19 March 2013
No TDs deduction U/s 194H on Foreign Commission to Non-Resident
Posted In Income Tax Case Laws | Judiciary | 1 Comment »
No TDS was required to be made because payment of commission are made to non-resident overseas agent. As such no income is arising to the non-resident agent in India. So, no TDS is deductible u/s 194H of the Act, which is applicable for resident Indians only, even the provisions of section 195 is not applicable as payments are made to non-resident overseas agents for the services rendered outside India.
INCOME TAX APPELLATE TRIBUNAL
(DELHI BENCH `E’: NEW DELHI)
(Assessment Year: 2008-09)
ACIT Vs. Nidhi Exports
PER U.B.S. BEDI, J.M.
This appeal of the department is directed against the order passed by the CIT(A)-XXV, New Delhi dated 16.11.2011, relevant to assessment year 2008-09, whereby deletion of addition of Rs.29,06,352/- made by the Assessing Officer on account of commission payment without deducting TDS u/s 40(a)(ia) of the I.T. Act, 1961 has been challenged.
2. Facts indicate that the assessee is a partnership firm of two partners and doing the business of export of hardware items. The assessee purchases raw material and after assembling and doing thejob work, the same are exported to foreign countries and mainly to New Zealand. During the course of assessment proceedings, the Assessing Officer found that the assessee has claimed the commission payment of Rs.29,06,352/- to a foreign party, namely, M/s AV International, New Zealand for the sale of exported goods in that country. The assessee did not make the TDS u/s 194H on the ground that no TDS is required to be made to a foreign party as no services have been rendered in India. The Assessing Officer did not accept the explanation of the assessee and has disallowed the commission payment u/s 40(a)(ia) of the Act for non-deduction of TDS.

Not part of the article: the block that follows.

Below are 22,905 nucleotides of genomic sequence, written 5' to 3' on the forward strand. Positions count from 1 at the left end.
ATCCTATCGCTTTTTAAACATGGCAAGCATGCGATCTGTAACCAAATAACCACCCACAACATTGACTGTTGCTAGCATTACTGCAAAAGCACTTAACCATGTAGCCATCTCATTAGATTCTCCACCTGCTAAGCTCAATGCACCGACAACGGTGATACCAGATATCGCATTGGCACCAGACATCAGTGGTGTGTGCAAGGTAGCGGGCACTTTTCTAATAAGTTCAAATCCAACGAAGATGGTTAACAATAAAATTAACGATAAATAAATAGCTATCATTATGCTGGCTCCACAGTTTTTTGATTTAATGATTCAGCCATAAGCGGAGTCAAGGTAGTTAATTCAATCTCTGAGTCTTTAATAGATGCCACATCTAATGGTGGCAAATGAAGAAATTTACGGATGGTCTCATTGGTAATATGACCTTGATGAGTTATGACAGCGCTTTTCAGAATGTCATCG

3. Assessee took up the mater in appeal and submitted before first appellate authority that assessee is in this business for a long time and has been making commission payment to foreign party as the business is secured for the foreign agents. The assessee also submitted that foreign agent is non-resident overseas agent and has no PE or business activity in India and as such no TDS is deductible u/s 194H or u/s 195 to warrant the disallowance u/s 40(a)(ia) of the Act. The assessee also relied on case of DCIT vs. Divi’s Laboratories Ltd., (2011) 10 ITR (Trib.)(Hyd.) in support of the claim that the payment of commission to a non-resident does not attract the provision of TDS and warrant disallowance u/s 40(a)(ia) of the Act. It was also submitted that the payment of commission has been made to the non-resident overseas agent over the years and no such disallowance has been made in the past and also submitted before CIT(A), the details of the commission payments from assessment years 2002-03 to 2007-08 and CIT(A) while considering such plea of the assessee has concluded to delete the impugned addition as per paras 4.4 and 4.5 of his order as under: